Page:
Art Spotlight: The Working Planetary Pocket Watch

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About Me

Hello, my name is John Perkins, and thanks for being interested in the watch! To talk a little bit about myself and about the things I create, my first entry into this whole 3D world was around 2009 using the 2.49 version of Blender, and my that was a long time ago… :). As I’m sure many people have, I used a lot of resources that I found online to start learning how everything worked, then eventually started doing my own projects as I got my sea legs, so to speak. Eventually, it also then led into doing freelance work for individual people and companies. In the end though, I think I’m really just someone who enjoys creating things, but more than that, I really enjoy creating things that will enrich someone’s life in some way. I also love the idea that art can be a way of expressing something that actually can be a blessing to someone along their path of life in some way. Sometimes that art brings truth, or maybe the art just brings joy and a smile, or even just to know you’re not alone in your struggle. As I’m sure we all know, life can be very hard sometimes, and it’s always a wonderful thing if you can help someone out and make it a little more worth living, or even just to bring a sense of wonder and excitement to life again. These are the kinds of things that I really enjoy the most.

As an artist, you have to go with wherever the ideas are and wherever the inspiration leads, which I find can be quite a fun thing because of all of the different adventures you get to go on, and you never really know what adventure you’re going to be going on next. Those adventures for me have ranged quite far and wide: from realistic portraits, like the one below with the explanation for it found here, to more cartoonish work I did with a stick figure type person: Greatness, as well as the second image below that uses the same character; to my current adventure of creating art using a game engine as basically my paintbrush, that you can then walk inside of and experience: The Heart Game.

At the heart of these projects though, for me it’s always about doing something good with what I have made, and a desire to care and have love for others with what I do in life.

A lot of them have been quite fun too because usually, at the time, I had never done anything like it before. So as it still is with the game, the projects really did become quite adventurous as I would start creating something I had no idea how to do. Undeterred, I would start anyway, trying to learn along the way as I fleshed out this new idea. It really is quite fun and amazing the things you can learn as long as you can just start and not be intimidated by all the things you don’t know.


So for this adventure, what started it was an ancient calendar system that was actually used by the Jewish people for well over 1,000 years. If you have ever read the Jewish Bible, or the Old Testament part of the Christian Bible, this calendar system has its origins in the book of Exodus as part of the story of when God took the Jewish people out of slavery in Egypt, and is the calendar system that God gives them during the story. At its most basic, this calendar system used the moon to tell what day of the month you were in, each new moon to tell when a new month begins, and finally, there was something specific with the plant called Barley, that tells you when the new year begins.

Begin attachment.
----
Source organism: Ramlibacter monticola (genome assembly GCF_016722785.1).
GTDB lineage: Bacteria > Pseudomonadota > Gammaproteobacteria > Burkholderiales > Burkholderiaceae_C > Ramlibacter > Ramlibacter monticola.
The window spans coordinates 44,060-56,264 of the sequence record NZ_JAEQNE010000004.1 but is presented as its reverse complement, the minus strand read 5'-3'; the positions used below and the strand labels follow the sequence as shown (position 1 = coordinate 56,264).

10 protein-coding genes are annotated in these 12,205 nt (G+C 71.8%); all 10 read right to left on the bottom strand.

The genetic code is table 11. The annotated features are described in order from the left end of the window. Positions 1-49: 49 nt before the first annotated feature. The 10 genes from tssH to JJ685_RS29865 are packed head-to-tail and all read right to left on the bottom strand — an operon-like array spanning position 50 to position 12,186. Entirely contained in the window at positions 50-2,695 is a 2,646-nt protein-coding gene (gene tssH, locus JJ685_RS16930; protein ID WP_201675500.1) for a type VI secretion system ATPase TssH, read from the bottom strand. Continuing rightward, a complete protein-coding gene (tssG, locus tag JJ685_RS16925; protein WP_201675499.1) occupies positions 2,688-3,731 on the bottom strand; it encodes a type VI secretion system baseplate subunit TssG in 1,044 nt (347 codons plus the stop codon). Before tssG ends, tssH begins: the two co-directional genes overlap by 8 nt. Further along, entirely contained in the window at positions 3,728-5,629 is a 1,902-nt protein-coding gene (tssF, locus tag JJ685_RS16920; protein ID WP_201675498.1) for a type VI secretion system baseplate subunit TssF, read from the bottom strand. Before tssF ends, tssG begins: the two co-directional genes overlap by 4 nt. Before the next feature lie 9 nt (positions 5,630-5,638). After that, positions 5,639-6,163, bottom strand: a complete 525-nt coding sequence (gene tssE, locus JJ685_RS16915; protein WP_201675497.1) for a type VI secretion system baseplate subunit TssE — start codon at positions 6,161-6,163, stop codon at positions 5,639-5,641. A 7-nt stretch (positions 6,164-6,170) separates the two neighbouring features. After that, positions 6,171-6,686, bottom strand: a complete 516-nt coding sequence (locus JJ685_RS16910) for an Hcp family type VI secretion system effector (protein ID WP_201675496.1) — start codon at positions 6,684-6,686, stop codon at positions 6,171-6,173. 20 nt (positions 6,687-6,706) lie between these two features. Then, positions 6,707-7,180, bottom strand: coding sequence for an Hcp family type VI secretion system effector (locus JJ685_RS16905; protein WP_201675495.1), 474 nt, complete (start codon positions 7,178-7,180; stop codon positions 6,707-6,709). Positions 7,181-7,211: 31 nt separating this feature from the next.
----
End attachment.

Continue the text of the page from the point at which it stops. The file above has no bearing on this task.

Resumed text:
Since it would take a little while to talk about the whole calendar and explain how it works, instead of putting all of it here, you can find more about it on my website. As a note, the first two paragraphs on the linked page are for anyone interested in where this calendar originally came from. If you would like to skip all of that, and just find out how the calendar works, and therefore what the watch was designed from and how it works, start at the third paragraph.

Implementing the Calendar

So with that explained, the question that started this whole adventure was: what would it be like to actually have a watch that used this method to tell time and keep dates, only instead of using the observable things on the earth, have the watch use all of the accurate mathematical calculations known to modern astronomy?

As I mentioned at the beginning, it can be a bit daunting sometimes not knowing where to start on a project, but the best way that I’ve found is to just start with what you know and go from there. For this project, what I knew was that I had to have some way to show all the different elements of the watch together, and they also needed to be able to move on their own without me actually animating everything by hand and trying to keep everything where it needed to be, which would have been almost impossible. So I would need some sort of rig to do that, and a way to feed calculations into that rig so it could animate itself. I also needed to find out what kind of data might be online that I could then use for that rig.